Dementia and Carbohydrates

Here is a compelling discussion about the relationship between dietary carbohydrates and dementia.  Once again,gluten is implicated but not the sole potential culprit.

This interview was posted on the open source Medscape website.

Dementia: Is Gluten the Culprit?

Bret S. Stetka, MD, David Perlmutter, MD

DisclosuresJanuary 21, 2014


Editor’s Note :
In his new book Grain Brain: The Surprising Truth About Wheat, Carbs, and Sugar — Your Brain’s Silent Killers, Dr. David Perlmutter, Associate Professor at the University of Miami School of Medicine, advocates that lifestyle modifications, starting with a high-fat, nearly carbohydrate-free diet, can prevent or greatly lower dementia risk and progression — and he’s armed with plenty of data to back up the claim. But detractors say the evidence isn’t quite there. With Grain Brain about to hit its 15th straight week on the New York Times best-seller list (including a stint at the top spot) Medscape spoke with Dr. Perlmutter about his thoughts on the impact of carbohydrates and gluten on the brain.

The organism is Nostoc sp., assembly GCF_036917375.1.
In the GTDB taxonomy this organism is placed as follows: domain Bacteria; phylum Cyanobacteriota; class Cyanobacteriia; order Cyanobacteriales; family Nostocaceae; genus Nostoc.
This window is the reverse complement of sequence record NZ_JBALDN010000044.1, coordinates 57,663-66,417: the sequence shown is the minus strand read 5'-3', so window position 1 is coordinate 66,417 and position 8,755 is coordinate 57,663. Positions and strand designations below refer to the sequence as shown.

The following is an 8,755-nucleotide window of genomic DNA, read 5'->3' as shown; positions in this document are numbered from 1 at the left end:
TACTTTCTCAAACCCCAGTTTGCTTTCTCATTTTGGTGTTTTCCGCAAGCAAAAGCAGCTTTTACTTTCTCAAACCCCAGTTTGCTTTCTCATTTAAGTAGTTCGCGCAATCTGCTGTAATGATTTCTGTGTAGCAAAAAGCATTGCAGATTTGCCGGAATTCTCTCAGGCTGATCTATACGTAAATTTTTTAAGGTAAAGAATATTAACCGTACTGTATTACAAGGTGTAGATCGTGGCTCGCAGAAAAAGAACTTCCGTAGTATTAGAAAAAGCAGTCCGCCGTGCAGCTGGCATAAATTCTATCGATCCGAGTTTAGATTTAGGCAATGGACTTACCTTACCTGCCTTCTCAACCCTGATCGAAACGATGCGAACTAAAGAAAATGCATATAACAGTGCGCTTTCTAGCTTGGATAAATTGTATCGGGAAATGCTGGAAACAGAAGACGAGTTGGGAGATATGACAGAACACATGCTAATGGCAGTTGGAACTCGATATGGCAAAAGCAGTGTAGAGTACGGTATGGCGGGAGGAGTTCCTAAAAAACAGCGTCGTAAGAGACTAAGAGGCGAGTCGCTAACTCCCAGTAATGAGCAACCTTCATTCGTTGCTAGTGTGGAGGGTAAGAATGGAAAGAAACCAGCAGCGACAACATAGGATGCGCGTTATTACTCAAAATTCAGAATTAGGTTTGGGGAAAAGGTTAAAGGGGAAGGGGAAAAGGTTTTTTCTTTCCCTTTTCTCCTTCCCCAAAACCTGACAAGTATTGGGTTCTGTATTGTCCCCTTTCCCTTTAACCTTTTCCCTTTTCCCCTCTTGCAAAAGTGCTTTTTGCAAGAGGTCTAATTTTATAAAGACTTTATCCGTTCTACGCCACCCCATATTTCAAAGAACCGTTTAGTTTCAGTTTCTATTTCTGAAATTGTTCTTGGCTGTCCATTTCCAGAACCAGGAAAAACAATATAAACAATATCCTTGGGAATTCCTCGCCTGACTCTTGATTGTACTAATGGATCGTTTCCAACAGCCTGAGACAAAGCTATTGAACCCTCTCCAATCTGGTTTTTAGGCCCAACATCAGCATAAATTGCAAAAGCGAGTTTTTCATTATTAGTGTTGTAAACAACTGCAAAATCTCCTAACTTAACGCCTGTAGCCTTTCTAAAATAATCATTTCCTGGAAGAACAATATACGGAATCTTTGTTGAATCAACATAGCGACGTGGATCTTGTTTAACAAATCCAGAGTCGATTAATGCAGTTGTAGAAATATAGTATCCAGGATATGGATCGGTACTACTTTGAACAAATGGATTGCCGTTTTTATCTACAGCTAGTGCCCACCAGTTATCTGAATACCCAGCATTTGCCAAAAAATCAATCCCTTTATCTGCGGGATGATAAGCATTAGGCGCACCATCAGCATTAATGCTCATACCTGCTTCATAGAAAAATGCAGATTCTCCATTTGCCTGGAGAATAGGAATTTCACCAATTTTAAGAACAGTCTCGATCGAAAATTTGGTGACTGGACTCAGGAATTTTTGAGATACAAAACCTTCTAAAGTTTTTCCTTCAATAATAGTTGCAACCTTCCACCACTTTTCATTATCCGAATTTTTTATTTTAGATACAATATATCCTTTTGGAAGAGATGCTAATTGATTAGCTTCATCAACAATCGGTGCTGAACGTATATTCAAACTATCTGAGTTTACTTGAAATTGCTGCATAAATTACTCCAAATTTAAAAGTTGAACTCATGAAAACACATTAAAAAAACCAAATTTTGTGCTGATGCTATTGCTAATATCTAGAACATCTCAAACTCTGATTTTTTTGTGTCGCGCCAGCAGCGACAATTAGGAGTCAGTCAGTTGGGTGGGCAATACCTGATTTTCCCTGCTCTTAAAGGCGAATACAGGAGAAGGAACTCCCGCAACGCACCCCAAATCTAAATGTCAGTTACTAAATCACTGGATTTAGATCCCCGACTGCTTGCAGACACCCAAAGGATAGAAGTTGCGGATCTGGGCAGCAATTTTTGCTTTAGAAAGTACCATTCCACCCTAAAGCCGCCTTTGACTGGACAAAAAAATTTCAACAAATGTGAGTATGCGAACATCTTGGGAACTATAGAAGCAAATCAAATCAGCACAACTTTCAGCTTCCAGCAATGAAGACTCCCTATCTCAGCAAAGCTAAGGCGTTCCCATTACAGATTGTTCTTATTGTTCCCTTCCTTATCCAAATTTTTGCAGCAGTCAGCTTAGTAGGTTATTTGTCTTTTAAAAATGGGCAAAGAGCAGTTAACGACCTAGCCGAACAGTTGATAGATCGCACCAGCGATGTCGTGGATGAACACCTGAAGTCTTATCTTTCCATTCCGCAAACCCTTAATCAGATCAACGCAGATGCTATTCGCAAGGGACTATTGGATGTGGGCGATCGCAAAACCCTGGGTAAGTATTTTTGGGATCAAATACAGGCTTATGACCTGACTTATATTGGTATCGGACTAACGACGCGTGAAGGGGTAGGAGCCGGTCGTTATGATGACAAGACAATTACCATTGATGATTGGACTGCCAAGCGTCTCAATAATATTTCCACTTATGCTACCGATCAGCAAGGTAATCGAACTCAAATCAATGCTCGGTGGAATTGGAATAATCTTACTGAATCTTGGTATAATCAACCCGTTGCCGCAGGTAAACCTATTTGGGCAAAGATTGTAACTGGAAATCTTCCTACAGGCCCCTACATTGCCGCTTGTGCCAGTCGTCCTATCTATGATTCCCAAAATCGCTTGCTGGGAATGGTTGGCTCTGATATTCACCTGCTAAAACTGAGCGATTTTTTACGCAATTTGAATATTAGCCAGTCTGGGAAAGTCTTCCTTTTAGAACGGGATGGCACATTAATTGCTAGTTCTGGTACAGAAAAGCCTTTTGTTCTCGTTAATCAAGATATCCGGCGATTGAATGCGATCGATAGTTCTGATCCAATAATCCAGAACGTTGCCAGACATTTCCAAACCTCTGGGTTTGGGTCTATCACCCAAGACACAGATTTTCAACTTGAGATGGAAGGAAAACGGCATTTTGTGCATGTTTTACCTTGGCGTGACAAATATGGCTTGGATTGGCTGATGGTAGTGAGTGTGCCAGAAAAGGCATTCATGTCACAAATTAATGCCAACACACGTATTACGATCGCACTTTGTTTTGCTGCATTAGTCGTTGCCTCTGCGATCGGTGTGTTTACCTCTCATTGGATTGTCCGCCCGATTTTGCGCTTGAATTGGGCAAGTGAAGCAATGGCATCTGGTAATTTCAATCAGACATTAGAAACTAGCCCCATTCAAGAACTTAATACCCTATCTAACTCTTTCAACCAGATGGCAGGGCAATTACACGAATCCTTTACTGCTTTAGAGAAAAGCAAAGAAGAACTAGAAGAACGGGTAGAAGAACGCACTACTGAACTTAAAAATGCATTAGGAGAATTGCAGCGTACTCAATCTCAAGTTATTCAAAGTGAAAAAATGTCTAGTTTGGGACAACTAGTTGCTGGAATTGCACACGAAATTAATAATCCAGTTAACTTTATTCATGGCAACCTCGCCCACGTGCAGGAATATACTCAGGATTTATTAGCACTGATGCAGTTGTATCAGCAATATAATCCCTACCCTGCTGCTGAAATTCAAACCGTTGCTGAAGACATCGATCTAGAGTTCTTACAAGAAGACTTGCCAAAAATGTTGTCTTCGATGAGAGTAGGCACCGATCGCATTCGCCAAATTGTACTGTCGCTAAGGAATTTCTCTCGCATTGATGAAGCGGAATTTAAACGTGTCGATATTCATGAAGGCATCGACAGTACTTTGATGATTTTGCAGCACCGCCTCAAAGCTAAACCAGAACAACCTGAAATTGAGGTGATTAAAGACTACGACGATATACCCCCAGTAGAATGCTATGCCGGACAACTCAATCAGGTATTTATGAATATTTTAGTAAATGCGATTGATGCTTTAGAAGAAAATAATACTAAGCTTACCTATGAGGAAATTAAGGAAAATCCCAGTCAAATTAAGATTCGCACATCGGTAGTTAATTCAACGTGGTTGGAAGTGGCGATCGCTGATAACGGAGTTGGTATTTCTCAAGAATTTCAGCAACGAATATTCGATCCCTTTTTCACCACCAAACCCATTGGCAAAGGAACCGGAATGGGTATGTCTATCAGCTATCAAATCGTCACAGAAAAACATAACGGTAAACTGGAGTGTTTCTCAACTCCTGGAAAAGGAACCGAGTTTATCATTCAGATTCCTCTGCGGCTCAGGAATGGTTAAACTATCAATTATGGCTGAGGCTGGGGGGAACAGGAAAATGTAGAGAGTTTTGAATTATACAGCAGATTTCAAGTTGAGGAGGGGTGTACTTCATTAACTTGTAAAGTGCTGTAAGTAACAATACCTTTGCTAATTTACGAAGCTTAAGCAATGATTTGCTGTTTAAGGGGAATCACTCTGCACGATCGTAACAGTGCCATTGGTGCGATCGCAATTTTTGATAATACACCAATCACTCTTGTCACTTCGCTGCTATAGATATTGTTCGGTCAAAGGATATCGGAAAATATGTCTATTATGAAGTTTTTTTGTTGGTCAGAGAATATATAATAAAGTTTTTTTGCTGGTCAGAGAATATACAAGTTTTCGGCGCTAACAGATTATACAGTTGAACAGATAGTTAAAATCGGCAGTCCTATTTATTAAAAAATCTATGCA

Medscape: For those unfamiliar with your ideas, can you summarize the thesis behind your new book and how you arrived at it?

Dr. Perlmutter: Certainly. I’m a board-certified neurologist and a fellow of the American College of Nutrition. I’ve been very frustrated with neurology over the past 20 years, because we’re trained in residency and practice to basically treat symptoms of neurologic disorders. I found that not to be satisfying and thought it was important to delve into causality as opposed to just focus on treating the smoke and ignoring the fire.